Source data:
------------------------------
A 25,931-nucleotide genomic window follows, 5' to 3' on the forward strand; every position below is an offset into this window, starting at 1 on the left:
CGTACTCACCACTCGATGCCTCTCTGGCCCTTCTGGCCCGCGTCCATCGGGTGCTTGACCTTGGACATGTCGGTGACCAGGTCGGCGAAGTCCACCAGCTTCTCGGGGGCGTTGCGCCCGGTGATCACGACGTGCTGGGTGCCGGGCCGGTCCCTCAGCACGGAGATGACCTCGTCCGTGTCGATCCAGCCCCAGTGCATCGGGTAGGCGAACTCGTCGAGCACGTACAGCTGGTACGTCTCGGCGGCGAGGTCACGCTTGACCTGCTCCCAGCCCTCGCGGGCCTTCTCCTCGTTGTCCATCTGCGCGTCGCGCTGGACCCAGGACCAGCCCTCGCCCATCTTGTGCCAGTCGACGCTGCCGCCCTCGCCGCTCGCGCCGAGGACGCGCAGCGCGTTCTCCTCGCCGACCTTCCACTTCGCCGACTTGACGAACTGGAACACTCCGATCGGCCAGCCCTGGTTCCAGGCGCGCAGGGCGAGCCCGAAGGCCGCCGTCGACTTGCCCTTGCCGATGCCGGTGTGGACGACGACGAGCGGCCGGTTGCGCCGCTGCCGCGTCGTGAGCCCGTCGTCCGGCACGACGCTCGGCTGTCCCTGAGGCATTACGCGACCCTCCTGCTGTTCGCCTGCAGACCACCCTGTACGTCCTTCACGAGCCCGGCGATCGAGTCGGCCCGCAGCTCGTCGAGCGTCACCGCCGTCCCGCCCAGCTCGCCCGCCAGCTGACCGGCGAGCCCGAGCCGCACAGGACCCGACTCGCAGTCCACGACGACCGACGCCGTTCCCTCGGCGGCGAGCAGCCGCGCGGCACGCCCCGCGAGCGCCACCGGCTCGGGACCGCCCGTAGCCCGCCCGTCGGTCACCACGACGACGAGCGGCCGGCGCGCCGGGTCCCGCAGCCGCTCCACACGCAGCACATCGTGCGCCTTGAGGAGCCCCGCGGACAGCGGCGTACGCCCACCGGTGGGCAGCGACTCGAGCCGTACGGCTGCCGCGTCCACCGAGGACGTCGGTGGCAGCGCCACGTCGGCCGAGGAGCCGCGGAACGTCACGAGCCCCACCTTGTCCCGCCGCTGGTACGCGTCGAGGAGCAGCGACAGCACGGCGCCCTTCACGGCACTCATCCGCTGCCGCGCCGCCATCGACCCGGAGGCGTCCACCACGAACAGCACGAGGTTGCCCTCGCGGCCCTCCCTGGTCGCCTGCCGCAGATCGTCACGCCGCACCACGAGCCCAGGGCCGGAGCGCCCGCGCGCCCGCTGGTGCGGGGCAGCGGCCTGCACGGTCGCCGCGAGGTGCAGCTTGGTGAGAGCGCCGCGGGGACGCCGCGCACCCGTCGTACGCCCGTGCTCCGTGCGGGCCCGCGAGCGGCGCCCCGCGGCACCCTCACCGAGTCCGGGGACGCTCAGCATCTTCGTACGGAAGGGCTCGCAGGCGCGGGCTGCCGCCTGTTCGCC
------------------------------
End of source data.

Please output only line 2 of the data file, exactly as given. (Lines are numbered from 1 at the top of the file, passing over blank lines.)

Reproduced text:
CGTACTCACCACTCGATGCCTCTCTGGCCCTTCTGGCCCGCGTCCATCGGGTGCTTGACCTTGGACATGTCGGTGACCAGGTCGGCGAAGTCCACCAGCTTCTCGGGGGCGTTGCGCCCGGTGATCACGACGTGCTGGGTGCCGGGCCGGTCCCTCAGCACGGAGATGACCTCGTCCGTGTCGATCCAGCCCCAGTGCATCGGGTAGGCGAACTCGTCGAGCACGTACAGCTGGTACGTCTCGGCGGCGAGGTCACGCTTGACCTGCTCCCAGCCCTCGCGGGCCTTCTCCTCGTTGTCCATCTGCGCGTCGCGCTGGACCCAGGACCAGCCCTCGCCCATCTTGTGCCAGTCGACGCTGCCGCCCTCGCCGCTCGCGCCGAGGACGCGCAGCGCGTTCTCCTCGCCGACCTTCCACTTCGCCGACTTGACGAACTGGAACACTCCGATCGGCCAGCCCTGGTTCCAGGCGCGCAGGGCGAGCCCGAAGGCCGCCGTCGACTTGCCCTTGCCGATGCCGGTGTGGACGACGACGAGCGGCCGGTTGCGCCGCTGCCGCGTCGTGAGCCCGTCGTCCGGCACGACGCTCGGCTGTCCCTGAGGCATTACGCGACCCTCCTGCTGTTCGCCTGCAGACCACCCTGTACGTCCTTCACGAGCCCGGCGATCGAGTCGGCCCGCAGCTCGTCGAGCGTCACCGCCGTCCCGCCCAGCTCGCCCGCCAGCTGACCGGCGAGCCCGAGCCGCACAGGACCCGACTCGCAGTCCACGACGACCGACGCCGTTCCCTCGGCGGCGAGCAGCCGCGCGGCACGCCCCGCGAGCGCCACCGGCTCGGGACCGCCCGTAGCCCGCCCGTCGGTCACCACGACGACGAGCGGCCGGCGCGCCGGGTCCCGCAGCCGCTCCACACGCAGCACATCGTGCGCCTTGAGGAGCCCCGCGGACAGCGGCGTACGCCCACCGGTGGGCAGCGACTCGAGCCGTACGGCTGCCGCGTCCACCGAGGACGTCGGTGGCAGCGCCACGTCGGCCGAGGAGCCGCGGAACGTCACGAGCCCCACCTTGTCCCGCCGCTGGTACGCGTCGAGGAGCAGCGACAGCACGGCGCCCTTCACGGCACTCATCCGCTGCCGCGCCGCCATCGACCCGGAGGCGTCCACCACGAACAGCACGAGGTTGCCCTCGCGGCCCTCCCTGGTCGCCTGCCGCAGATCGTCACGCCGCACCACGAGCCCAGGGCCGGAGCGCCCGCGCGCCCGCTGGTGCGGGGCAGCGGCCTGCACGGTCGCCGCGAGGTGCAGCTTGGTGAGAGCGCCGCGGGGACGCCGCGCACCCGTCGTACGCCCGTGCTCCGTGCGGGCCCGCGAGCGGCGCCCCGCGGCACCCTCACCGAGTCCGGGGACGCTCAGCATCTTCGTACGGAAGGGCTCGCAGGCGCGGGCTGCCGCCTGTTCGCC